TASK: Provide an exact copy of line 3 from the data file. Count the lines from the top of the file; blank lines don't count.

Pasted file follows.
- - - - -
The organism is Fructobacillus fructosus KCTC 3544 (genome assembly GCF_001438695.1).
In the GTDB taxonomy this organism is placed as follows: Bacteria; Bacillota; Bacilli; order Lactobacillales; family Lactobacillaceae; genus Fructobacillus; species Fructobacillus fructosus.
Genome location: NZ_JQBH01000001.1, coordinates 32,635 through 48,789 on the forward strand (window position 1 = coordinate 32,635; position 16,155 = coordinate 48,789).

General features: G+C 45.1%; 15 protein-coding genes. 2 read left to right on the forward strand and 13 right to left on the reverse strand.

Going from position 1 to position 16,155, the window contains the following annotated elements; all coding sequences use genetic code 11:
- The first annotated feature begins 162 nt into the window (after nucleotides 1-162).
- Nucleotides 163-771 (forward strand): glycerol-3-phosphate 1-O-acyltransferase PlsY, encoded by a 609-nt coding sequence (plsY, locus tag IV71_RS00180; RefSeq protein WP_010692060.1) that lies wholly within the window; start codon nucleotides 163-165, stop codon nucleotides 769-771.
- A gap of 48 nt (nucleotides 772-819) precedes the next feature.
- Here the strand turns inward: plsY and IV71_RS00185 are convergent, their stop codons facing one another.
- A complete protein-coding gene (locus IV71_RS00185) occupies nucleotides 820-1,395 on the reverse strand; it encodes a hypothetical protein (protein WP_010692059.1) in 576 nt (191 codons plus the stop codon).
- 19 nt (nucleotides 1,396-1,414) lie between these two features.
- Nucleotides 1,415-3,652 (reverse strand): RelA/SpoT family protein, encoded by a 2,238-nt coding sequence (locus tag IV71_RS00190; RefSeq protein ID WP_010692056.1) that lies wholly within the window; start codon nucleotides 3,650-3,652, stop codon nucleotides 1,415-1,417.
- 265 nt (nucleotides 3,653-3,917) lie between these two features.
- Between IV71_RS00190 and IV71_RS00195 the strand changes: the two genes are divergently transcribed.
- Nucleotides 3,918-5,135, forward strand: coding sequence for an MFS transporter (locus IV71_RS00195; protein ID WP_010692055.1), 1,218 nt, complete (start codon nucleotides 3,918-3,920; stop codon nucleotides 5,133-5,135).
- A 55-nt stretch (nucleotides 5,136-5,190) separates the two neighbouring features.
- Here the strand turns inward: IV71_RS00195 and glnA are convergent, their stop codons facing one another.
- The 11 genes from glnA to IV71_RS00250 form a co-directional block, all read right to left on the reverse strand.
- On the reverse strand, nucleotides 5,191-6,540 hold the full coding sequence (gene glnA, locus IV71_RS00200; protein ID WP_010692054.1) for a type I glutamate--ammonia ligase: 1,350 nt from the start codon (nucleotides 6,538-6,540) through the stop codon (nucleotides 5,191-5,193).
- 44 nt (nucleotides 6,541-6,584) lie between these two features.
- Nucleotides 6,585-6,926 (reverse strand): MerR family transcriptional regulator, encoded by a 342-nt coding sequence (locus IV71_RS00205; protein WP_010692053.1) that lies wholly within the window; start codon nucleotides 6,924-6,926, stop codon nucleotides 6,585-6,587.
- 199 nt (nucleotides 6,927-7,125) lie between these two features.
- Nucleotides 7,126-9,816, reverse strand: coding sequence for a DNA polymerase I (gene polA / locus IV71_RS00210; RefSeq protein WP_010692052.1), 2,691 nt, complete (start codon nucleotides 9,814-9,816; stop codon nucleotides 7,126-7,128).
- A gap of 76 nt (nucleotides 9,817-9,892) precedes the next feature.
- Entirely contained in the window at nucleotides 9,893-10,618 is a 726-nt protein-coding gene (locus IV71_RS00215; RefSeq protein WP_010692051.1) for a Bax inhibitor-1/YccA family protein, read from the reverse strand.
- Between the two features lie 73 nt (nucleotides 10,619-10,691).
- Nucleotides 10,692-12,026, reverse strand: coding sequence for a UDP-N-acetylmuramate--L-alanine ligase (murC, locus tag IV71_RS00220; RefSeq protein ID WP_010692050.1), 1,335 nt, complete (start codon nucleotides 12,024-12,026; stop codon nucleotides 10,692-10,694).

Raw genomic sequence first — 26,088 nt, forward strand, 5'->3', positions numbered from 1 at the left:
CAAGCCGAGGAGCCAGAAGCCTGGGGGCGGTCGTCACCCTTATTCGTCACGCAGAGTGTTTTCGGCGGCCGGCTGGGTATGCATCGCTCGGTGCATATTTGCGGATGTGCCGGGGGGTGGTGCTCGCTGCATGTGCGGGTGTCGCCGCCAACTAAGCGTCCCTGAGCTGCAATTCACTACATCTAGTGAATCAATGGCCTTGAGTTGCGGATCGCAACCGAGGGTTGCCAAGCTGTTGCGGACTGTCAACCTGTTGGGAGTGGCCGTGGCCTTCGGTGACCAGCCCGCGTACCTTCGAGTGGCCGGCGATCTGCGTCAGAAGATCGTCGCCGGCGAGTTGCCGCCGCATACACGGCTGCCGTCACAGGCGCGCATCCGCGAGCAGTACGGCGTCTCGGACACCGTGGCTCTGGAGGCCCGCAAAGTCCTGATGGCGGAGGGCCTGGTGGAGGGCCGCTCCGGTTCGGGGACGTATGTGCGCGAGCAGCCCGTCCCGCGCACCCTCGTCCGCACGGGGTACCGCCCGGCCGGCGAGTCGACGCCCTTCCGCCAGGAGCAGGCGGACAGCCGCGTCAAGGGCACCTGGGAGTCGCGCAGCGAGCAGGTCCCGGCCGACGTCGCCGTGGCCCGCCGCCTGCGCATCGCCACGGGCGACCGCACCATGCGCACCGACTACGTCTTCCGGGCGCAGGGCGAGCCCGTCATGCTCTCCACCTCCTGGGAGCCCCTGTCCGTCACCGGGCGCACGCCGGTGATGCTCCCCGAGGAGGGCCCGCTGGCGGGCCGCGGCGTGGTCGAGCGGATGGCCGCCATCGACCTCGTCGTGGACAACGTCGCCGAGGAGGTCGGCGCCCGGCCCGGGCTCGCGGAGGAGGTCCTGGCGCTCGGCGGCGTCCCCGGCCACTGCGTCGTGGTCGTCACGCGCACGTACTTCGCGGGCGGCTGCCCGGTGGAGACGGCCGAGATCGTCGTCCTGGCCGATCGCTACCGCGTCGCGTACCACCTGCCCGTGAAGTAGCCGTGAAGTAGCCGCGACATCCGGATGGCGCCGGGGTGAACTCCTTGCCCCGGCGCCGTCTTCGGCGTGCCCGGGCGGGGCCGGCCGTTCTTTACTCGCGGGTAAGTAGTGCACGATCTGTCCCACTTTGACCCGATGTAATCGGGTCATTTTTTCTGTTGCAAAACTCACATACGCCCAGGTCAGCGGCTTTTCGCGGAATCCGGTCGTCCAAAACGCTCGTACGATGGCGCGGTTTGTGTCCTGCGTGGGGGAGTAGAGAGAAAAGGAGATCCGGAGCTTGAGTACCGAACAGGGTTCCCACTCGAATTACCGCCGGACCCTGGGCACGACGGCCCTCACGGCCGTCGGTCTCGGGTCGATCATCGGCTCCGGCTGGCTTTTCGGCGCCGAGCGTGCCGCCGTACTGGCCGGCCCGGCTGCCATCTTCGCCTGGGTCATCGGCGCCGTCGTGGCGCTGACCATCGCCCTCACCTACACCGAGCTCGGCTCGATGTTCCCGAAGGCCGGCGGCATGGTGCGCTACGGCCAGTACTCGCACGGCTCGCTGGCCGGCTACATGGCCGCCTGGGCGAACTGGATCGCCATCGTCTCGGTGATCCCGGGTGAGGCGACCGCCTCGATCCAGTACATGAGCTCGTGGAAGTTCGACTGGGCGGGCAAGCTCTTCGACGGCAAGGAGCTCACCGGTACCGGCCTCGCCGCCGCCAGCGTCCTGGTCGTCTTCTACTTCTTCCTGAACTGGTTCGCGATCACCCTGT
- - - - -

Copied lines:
Genome location: NZ_JQBH01000001.1, coordinates 32,635 through 48,789 on the forward strand (window position 1 = coordinate 32,635; position 16,155 = coordinate 48,789).